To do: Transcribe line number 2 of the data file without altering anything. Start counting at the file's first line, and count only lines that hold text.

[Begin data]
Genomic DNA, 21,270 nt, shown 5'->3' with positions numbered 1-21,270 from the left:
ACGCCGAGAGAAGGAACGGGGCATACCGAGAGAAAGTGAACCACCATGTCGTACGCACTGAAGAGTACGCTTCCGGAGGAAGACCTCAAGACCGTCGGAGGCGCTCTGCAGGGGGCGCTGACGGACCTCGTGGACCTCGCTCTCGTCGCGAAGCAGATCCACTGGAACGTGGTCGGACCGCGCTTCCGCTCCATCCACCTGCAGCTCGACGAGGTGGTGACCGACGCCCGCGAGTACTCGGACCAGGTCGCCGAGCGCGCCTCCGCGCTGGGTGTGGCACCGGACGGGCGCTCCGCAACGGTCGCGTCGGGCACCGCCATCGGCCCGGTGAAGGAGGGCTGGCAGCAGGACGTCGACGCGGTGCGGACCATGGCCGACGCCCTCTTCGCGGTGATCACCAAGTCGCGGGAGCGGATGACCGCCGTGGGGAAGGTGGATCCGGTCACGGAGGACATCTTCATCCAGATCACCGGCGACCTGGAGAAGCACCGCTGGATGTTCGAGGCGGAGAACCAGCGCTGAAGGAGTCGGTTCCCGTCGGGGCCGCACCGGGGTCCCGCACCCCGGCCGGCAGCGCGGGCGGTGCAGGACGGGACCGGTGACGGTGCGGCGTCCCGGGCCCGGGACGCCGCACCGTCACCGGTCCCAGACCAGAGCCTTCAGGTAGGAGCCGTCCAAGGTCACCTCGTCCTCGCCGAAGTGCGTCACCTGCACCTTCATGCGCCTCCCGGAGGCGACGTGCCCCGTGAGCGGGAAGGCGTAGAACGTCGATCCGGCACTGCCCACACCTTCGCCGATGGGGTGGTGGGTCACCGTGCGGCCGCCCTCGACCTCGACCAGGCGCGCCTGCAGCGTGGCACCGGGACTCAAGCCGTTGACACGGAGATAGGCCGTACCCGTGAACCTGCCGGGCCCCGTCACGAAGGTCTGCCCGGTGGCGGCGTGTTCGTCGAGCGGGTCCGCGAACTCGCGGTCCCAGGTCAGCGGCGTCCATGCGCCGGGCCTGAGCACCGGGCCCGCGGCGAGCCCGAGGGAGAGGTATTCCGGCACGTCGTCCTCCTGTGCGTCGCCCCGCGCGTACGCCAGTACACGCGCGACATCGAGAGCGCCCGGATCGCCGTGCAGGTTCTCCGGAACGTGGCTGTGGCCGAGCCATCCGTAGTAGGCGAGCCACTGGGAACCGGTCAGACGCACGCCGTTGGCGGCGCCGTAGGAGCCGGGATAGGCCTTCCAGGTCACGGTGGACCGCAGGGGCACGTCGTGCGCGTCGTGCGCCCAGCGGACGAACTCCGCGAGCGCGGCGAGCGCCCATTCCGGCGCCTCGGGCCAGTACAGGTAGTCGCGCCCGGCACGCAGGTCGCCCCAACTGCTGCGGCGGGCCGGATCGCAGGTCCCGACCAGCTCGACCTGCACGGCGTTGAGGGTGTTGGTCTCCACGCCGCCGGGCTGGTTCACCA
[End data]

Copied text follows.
ACGCCGAGAGAAGGAACGGGGCATACCGAGAGAAAGTGAACCACCATGTCGTACGCACTGAAGAGTACGCTTCCGGAGGAAGACCTCAAGACCGTCGGAGGCGCTCTGCAGGGGGCGCTGACGGACCTCGTGGACCTCGCTCTCGTCGCGAAGCAGATCCACTGGAACGTGGTCGGACCGCGCTTCCGCTCCATCCACCTGCAGCTCGACGAGGTGGTGACCGACGCCCGCGAGTACTCGGACCAGGTCGCCGAGCGCGCCTCCGCGCTGGGTGTGGCACCGGACGGGCGCTCCGCAACGGTCGCGTCGGGCACCGCCATCGGCCCGGTGAAGGAGGGCTGGCAGCAGGACGTCGACGCGGTGCGGACCATGGCCGACGCCCTCTTCGCGGTGATCACCAAGTCGCGGGAGCGGATGACCGCCGTGGGGAAGGTGGATCCGGTCACGGAGGACATCTTCATCCAGATCACCGGCGACCTGGAGAAGCACCGCTGGATGTTCGAGGCGGAGAACCAGCGCTGAAGGAGTCGGTTCCCGTCGGGGCCGCACCGGGGTCCCGCACCCCGGCCGGCAGCGCGGGCGGTGCAGGACGGGACCGGTGACGGTGCGGCGTCCCGGGCCCGGGACGCCGCACCGTCACCGGTCCCAGACCAGAGCCTTCAGGTAGGAGCCGTCCAAGGTCACCTCGTCCTCGCCGAAGTGCGTCACCTGCACCTTCATGCGCCTCCCGGAGGCGACGTGCCCCGTGAGCGGGAAGGCGTAGAACGTCGATCCGGCACTGCCCACACCTTCGCCGATGGGGTGGTGGGTCACCGTGCGGCCGCCCTCGACCTCGACCAGGCGCGCCTGCAGCGTGGCACCGGGACTCAAGCCGTTGACACGGAGATAGGCCGTACCCGTGAACCTGCCGGGCCCCGTCACGAAGGTCTGCCCGGTGGCGGCGTGTTCGTCGAGCGGGTCCGCGAACTCGCGGTCCCAGGTCAGCGGCGTCCATGCGCCGGGCCTGAGCACCGGGCCCGCGGCGAGCCCGAGGGAGAGGTATTCCGGCACGTCGTCCTCCTGTGCGTCGCCCCGCGCGTACGCCAGTACACGCGCGACATCGAGAGCGCCCGGATCGCCGTGCAGGTTCTCCGGAACGTGGCTGTGGCCGAGCCATCCGTAGTAGGCGAGCCACTGGGAACCGGTCAGACGCACGCCGTTGGCGGCGCCGTAGGAGCCGGGATAGGCCTTCCAGGTCACGGTGGACCGCAGGGGCACGTCGTGCGCGTCGTGCGCCCAGCGGACGAACTCCGCGAGCGCGGCGAGCGCCCATTCCGGCGCCTCGGGCCAGTACAGGTAGTCGCGCCCGGCACGCAGGTCGCCCCAACTGCTGCGGCGGGCCGGATCGCAGGTCCCGACCAGCTCGACCTGCACGGCGTTGAGGGTGTTGGTCTCCACGCCGCCGGGCTGGTTCACCA